Thursday, August 28, 2003

Stage Fright 

In 84 minutes time, I go on stage.

I'll be parading my knowledge, my skills, my self, my worth, in that curious piece of theatre known as the Job Interview.

I've been around a while, so its not as if I haven't done this before, but I don't recall ever feeling quite as nervous or as wound up. This time matters to me. A lot. So much so that last night the thought even crossed my mind that I could withdraw and thereby avoid having to face rejection. Find the logic in that...

I thought maybe if I adopt the discipline of putting fingers to keyboard to try and express these thoughts in some semi-coherent form, I might get my head in some kind of shape for the interview.

79 minutes.

I titled this stage fright because right now my thinking - even my being - seems to have frozen in just the same way as an actor who waits in the wings and faces that "I can't go on stage" feeling. I've been feeling really positive about this job for the last week or so, doing all my preparation, networking, imagining how I'd do the job, the issues I'd face, the approach I might take, the strengths I'd bring... All that preparation seems like a memory now; like trying to recall the details of a film I saw 6 months ago. The storyline may be there but the immediacy has gone.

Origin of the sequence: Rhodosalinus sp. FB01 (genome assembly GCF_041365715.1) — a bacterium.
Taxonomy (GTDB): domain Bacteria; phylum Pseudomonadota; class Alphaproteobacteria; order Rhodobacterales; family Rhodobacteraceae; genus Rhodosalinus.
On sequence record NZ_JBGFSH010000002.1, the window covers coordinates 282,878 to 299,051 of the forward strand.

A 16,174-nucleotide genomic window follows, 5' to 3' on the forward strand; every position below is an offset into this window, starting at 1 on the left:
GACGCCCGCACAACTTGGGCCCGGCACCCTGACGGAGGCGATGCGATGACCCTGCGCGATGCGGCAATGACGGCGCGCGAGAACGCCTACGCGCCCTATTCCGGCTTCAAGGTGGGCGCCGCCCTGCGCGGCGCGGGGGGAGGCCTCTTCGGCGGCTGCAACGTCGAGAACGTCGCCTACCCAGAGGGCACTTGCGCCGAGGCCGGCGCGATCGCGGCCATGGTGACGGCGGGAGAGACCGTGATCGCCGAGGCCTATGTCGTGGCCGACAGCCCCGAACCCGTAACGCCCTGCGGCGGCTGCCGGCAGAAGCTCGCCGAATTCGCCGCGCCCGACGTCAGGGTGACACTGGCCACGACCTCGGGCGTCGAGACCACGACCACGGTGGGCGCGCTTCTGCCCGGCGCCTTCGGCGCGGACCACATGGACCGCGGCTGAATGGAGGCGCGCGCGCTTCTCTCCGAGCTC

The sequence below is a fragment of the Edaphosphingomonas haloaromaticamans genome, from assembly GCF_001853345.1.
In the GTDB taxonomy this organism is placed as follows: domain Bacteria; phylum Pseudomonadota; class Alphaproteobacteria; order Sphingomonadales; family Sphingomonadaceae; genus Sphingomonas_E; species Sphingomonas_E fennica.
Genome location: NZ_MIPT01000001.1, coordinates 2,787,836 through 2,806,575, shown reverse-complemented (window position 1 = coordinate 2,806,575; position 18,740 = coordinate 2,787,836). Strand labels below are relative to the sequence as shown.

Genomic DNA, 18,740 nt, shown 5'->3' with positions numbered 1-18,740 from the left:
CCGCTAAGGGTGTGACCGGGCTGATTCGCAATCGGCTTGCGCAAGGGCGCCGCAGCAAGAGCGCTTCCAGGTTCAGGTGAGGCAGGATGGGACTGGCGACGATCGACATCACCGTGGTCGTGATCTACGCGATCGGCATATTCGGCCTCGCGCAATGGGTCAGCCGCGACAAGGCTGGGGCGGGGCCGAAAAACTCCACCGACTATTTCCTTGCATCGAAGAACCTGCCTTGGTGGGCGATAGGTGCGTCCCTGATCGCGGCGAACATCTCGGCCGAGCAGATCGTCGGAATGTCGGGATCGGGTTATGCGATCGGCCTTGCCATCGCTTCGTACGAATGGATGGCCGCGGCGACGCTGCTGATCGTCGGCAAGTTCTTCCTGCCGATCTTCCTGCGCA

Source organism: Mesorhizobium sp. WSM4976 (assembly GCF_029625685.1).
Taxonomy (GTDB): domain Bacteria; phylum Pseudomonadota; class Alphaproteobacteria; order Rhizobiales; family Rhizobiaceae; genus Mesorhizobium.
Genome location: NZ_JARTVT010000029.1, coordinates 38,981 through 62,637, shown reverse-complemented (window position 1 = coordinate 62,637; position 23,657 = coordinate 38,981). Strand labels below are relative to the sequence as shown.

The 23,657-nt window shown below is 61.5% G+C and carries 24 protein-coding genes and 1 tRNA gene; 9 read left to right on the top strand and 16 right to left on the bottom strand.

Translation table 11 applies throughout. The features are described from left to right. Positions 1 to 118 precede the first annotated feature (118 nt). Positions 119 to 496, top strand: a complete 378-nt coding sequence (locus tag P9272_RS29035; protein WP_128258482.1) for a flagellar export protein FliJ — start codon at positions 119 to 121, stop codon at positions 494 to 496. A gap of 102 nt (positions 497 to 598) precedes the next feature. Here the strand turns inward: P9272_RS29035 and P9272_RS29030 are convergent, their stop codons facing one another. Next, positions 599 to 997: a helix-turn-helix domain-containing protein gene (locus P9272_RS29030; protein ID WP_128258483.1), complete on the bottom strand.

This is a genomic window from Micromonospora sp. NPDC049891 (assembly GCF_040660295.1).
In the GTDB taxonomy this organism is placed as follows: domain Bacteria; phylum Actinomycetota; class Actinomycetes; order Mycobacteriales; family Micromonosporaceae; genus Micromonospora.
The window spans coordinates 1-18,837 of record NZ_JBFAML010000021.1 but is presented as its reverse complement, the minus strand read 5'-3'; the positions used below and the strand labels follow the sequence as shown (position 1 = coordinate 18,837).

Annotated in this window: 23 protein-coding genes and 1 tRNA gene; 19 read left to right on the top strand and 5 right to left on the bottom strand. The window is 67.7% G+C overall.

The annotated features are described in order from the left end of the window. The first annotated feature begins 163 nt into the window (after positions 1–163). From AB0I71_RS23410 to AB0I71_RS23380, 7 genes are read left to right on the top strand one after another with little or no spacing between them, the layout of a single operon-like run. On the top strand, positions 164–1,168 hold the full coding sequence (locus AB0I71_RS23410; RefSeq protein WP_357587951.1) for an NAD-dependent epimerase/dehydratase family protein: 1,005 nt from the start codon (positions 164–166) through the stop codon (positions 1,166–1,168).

I never told you about the job. Virtually all my working life I've been in broad engineering or management roles, with a brief foray into property. I've learned a lot about people and organisations over that time and for the past 8 years or so I've been trying to migrate into something more associated with people and organisational development. This is the closest I've yet got. Leading a team to design and deliver a new support service within the organisation for which I work aimed at improving effectiveness at personal, team and organisational levels.

Its challenging, frightening, exciting, daunting, stimulating, ennervating. It may bring risk, freedom, exposure, the glow of success, the gloom of failure.

[59 minutes. This is starting to be useful. To exorcise a demon, you have first to recognise and then face it. A functioning brain is also a prerequisite to producing coherent text].

So why the nerves?

Two things. Firstly, its about being judged. That's the easy bit - nothing unusual there.

Secondly the job would put me in control. Although I've been there before, for the past couple of years I've marked time in a fairly quiet role with my head well below the parapet. I've become lazy and in danger of getting stuck in a rut.

Hmmm... yes... I think we're getting somewhere now.

...And indeed there will be time
To wonder, “Do I dare?” and, “Do I dare?”
Time to turn back and descend the stair,
With a bald spot in the middle of my hair—
[They will say: “How his hair is growing thin!”]
My morning coat, my collar mounting firmly to the chin,
My necktie rich and modest, but asserted by a simple pin—
[They will say: “But how his arms and legs are thin!”]
Do I dare
Disturb the universe?
In a minute there is time
For decisions and revisions which a minute will reverse...

From The Love Song of J. Alfred Prufrock, by T S Eliot

Do I dare disturb the universe?

42 minutes...

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